The number of Kenyans in need of relief food has risen to 2.7 million from 1.3 million last year, a government agency has said.
The National Drought Management Authority (NDMA) said most of those affected by the crisis were the elderly, the sick, mothers and children under the age of five.
“The current drought phase classification indicates that the trend is worsening in most counties,” states the agency in its report for January 16-27.
The numbers represent about 20 per cent of the population in pastoral areas and 18 per cent in marginal agricultural areas.
“The situation continues to deteriorate rapidly, particularly in nine arid counties namely: Turkana, Marsabit, Samburu, Tana River, Isiolo, Mandera, Garissa, Wajir and Baringo,” states the report by the Kenya Food Security Steering Group — a multisectoral and multiagency body that brings together relevant government sectors, UN agencies and non-governmental organisations under the leadership of the NDMA.
The assessment report has also identified drought affected pockets of counties that are neither arid nor semi-arid lands (Asal) such as Elgeyo-Marakwet, Bomet, Kisumu, Busia, Kakamega, Homa Bay and parts of central Kenya.
“In areas around Lake Victoria, parts of western and central region, significantly below normal rainfall affected crop performance, resulting in decline of yields.
“For instance, maize yields dropped by 50 per cent, beans by 40-50 per cent and sorghum by 30 per cent compared to 2015,” it adds.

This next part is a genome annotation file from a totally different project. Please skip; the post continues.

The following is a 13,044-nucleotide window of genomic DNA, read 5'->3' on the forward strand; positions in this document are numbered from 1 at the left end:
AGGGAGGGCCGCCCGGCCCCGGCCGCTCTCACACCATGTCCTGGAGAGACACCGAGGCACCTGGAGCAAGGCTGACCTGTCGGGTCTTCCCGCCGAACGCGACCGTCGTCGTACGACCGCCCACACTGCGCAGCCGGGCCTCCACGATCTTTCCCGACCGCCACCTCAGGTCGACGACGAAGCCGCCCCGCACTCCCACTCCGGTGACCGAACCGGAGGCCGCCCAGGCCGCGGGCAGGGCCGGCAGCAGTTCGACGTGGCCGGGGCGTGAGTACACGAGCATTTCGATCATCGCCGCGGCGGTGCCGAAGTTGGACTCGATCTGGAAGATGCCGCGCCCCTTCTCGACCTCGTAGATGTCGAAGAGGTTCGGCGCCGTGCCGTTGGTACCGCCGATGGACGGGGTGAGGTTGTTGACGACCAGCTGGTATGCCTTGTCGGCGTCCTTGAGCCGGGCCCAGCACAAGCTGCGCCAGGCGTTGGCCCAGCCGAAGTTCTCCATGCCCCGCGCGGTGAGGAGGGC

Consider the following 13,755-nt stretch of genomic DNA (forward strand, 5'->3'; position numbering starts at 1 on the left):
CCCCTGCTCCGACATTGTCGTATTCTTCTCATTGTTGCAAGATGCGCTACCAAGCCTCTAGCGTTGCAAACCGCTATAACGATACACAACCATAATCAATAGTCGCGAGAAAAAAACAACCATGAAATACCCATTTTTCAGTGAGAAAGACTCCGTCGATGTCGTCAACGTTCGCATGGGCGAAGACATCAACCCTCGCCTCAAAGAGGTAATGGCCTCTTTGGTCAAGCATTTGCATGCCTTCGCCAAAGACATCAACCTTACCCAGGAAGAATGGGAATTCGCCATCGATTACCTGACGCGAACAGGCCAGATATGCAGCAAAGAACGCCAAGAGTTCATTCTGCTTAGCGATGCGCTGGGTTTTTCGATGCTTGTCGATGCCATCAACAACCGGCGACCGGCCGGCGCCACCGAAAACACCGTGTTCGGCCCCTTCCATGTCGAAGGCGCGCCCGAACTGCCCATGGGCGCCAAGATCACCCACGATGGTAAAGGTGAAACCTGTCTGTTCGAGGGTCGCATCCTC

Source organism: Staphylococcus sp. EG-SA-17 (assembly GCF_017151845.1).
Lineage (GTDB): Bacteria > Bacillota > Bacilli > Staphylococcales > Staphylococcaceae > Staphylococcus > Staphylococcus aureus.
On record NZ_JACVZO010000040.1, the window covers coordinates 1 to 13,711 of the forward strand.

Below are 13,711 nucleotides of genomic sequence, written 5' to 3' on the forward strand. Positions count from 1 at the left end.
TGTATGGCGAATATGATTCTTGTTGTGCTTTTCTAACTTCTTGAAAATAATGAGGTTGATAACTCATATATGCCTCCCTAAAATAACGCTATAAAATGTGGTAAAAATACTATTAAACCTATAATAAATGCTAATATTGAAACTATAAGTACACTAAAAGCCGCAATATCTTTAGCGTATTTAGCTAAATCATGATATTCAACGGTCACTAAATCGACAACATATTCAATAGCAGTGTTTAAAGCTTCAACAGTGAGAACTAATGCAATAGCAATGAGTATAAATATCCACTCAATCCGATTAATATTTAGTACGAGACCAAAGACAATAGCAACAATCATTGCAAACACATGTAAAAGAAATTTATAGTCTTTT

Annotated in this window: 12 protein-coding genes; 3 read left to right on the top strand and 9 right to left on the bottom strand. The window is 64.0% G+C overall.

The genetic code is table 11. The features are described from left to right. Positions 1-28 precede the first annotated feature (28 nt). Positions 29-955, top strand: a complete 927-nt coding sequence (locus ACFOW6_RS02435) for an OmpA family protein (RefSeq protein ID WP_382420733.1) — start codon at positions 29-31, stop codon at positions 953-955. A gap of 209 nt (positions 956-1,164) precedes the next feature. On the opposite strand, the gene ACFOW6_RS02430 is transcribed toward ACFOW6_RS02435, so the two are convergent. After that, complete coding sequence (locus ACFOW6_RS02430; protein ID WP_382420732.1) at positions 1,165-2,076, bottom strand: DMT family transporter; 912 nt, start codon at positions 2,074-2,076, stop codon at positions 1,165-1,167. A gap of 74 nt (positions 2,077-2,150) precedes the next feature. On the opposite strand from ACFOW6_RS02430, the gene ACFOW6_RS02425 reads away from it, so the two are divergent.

In Kisumu, Busia, Kakamega, and Homa Bay counties, the poor performance of the long rains caused crop failure except for crops planted early, where only 40 per cent of the expected yield was realised.
In other lowland areas, 50-70 per cent reduction in yields was reported.
“It is estimated that population in need of relief assistance in the non-Asal pockets is about 300,000,” says the agency.
In most counties, especially Kilifi, Lamu and Tharaka-Nithi, maize is a near total failure, while the production of beans, green grams and cowpeas is expected to be below normal.
The next major harvest from these regions is not expected until the end of February 2018, says the report, implying that most households will depend on markets throughout 2017.
Maize prices are, therefore, expected to increase through 2017.
“Livestock prices are falling in tandem with decline in body condition. For instance, goat prices in December were as much as 25 per cent below their five year averages and 2015 prices.
“Demand is low, while in some places, such as parts of North Horr, livestock markets are not operational. Prices are expected to continue falling as the condition of livestock deteriorates,” says the agency.
LIVESTOCK IN DANGER
According to the report, the drought has left both pastoral and marginal agricultural areas across the country experiencing drier than usual conditions.
“Forage conditions are drier than usual because of the poor performance of the 2016 short rains, the extended dry period between the 2016 long and short rains, and hotter than normal land surface temperatures,” says the agency.
Turkana (North, Kibish) and Mandera have borne the biggest brunt of depleted pasture, while southern parts of Mandera register depleted vegetation.
Already, livestock deaths have been reported in Marsabit, Garissa, Kilifi and Turkana counties, with more expected as the drought worsens.
“Drought stress is causing unusual patterns of livestock migration. I
“In some arid counties, around 70 per cent of livestock has migrated, including into neighbouring countries, which is not normal for this time of year.
“There is a high concentration of livestock in northern parts of Isiolo. As forage declines in dry season grazing areas such as Tana Delta, livestock are moving towards Meru National Park, Tsavo East National Park and Lamu,” shows the report.
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